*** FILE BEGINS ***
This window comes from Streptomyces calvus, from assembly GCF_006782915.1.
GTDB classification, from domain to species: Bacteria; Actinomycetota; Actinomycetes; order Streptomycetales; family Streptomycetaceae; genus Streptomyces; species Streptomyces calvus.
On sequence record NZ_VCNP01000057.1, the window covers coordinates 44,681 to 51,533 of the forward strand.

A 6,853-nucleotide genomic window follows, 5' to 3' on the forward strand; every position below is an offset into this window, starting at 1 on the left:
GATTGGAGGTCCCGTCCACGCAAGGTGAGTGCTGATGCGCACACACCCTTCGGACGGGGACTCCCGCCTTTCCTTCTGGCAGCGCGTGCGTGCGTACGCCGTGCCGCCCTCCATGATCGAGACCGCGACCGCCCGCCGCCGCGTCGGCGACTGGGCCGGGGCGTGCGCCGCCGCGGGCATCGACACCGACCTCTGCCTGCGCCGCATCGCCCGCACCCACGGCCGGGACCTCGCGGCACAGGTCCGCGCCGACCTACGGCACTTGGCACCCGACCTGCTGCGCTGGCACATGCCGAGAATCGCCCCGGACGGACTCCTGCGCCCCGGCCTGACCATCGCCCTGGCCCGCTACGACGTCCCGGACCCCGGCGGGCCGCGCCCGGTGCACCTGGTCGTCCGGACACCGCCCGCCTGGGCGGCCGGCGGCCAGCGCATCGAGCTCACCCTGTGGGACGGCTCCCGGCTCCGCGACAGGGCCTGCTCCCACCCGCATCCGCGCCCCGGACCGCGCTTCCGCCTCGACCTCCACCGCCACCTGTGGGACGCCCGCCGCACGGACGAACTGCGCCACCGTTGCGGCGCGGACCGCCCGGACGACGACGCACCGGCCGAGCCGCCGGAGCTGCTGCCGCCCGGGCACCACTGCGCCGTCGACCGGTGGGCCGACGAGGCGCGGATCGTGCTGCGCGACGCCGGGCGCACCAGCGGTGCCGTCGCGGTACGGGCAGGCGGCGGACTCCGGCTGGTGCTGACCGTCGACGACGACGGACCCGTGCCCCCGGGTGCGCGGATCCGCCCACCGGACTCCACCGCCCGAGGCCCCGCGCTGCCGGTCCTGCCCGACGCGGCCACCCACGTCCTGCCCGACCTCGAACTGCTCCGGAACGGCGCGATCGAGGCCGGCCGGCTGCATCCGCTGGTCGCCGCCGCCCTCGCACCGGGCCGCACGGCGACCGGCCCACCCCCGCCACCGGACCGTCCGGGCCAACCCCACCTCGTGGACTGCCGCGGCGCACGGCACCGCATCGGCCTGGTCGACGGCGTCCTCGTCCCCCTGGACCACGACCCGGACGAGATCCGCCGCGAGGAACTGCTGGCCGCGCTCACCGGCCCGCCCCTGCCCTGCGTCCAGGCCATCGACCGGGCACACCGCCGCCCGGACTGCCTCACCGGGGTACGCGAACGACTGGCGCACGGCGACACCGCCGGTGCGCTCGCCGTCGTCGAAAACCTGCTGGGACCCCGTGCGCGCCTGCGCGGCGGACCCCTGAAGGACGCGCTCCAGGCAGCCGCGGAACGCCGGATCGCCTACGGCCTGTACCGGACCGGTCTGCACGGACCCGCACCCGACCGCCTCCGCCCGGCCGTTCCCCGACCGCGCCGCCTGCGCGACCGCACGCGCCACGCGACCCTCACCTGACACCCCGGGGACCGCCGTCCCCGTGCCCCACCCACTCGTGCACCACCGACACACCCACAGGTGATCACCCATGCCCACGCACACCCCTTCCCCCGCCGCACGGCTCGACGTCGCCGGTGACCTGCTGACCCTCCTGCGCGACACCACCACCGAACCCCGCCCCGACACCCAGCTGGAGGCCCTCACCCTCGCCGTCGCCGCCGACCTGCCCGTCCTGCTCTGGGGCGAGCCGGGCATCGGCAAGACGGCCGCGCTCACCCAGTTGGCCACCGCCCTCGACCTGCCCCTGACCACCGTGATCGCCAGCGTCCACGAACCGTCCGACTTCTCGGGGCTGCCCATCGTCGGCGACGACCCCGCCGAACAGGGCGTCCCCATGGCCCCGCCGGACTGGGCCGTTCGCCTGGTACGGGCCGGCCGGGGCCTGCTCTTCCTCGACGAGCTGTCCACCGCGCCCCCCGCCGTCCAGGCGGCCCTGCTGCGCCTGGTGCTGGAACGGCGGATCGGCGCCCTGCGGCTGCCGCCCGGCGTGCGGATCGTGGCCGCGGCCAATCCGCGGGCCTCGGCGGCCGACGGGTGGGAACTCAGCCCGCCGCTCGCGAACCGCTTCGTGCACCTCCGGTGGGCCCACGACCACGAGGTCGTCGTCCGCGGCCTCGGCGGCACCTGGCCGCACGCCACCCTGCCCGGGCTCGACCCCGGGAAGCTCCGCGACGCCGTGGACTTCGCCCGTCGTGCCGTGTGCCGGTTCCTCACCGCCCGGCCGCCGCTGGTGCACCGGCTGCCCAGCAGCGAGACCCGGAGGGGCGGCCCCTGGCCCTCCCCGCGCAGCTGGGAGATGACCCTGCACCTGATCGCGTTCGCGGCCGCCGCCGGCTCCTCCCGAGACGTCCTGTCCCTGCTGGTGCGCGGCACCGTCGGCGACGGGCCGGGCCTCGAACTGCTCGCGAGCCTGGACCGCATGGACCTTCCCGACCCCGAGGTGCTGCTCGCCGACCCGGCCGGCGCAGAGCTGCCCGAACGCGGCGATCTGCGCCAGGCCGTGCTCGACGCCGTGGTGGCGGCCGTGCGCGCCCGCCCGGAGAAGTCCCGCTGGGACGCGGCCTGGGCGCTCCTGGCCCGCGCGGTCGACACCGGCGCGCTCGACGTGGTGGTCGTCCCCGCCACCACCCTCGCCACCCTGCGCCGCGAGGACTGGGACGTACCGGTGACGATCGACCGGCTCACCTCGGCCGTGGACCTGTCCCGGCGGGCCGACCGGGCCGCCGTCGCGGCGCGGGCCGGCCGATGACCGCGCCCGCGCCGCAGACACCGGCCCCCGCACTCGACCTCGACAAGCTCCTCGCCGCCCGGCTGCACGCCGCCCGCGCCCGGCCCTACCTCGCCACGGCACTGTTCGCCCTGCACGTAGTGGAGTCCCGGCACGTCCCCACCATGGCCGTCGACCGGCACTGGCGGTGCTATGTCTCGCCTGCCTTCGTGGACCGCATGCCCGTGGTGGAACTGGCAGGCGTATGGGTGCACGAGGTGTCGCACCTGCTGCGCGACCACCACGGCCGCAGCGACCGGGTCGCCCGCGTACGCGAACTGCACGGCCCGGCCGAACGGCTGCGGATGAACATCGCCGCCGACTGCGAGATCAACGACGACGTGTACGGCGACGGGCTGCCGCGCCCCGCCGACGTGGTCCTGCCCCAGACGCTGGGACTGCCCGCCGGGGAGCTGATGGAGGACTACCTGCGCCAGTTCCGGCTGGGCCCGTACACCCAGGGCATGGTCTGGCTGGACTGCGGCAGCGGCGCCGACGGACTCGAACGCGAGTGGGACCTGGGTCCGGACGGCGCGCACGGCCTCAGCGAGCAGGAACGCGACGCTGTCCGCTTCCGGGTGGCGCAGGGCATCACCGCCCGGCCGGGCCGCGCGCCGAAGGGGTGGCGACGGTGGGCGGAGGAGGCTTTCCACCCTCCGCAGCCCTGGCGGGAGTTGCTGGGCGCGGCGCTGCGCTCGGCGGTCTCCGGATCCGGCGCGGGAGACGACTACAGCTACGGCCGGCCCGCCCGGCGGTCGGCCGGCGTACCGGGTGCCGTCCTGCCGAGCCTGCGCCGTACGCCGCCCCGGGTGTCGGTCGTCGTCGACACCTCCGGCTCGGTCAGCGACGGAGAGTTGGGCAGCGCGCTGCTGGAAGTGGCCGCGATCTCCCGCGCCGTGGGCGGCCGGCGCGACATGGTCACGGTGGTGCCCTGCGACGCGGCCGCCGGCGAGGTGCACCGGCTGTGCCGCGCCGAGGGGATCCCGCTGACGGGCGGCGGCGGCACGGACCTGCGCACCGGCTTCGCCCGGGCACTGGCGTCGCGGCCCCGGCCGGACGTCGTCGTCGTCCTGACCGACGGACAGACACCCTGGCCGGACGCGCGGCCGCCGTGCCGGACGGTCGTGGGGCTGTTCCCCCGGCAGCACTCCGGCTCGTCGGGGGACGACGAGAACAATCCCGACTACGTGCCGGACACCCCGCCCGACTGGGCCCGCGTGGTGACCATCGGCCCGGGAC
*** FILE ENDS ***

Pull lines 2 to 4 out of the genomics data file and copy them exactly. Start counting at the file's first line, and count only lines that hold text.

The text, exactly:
GTDB classification, from domain to species: Bacteria; Actinomycetota; Actinomycetes; order Streptomycetales; family Streptomycetaceae; genus Streptomyces; species Streptomyces calvus.
On sequence record NZ_VCNP01000057.1, the window covers coordinates 44,681 to 51,533 of the forward strand.

A 6,853-nucleotide genomic window follows, 5' to 3' on the forward strand; every position below is an offset into this window, starting at 1 on the left: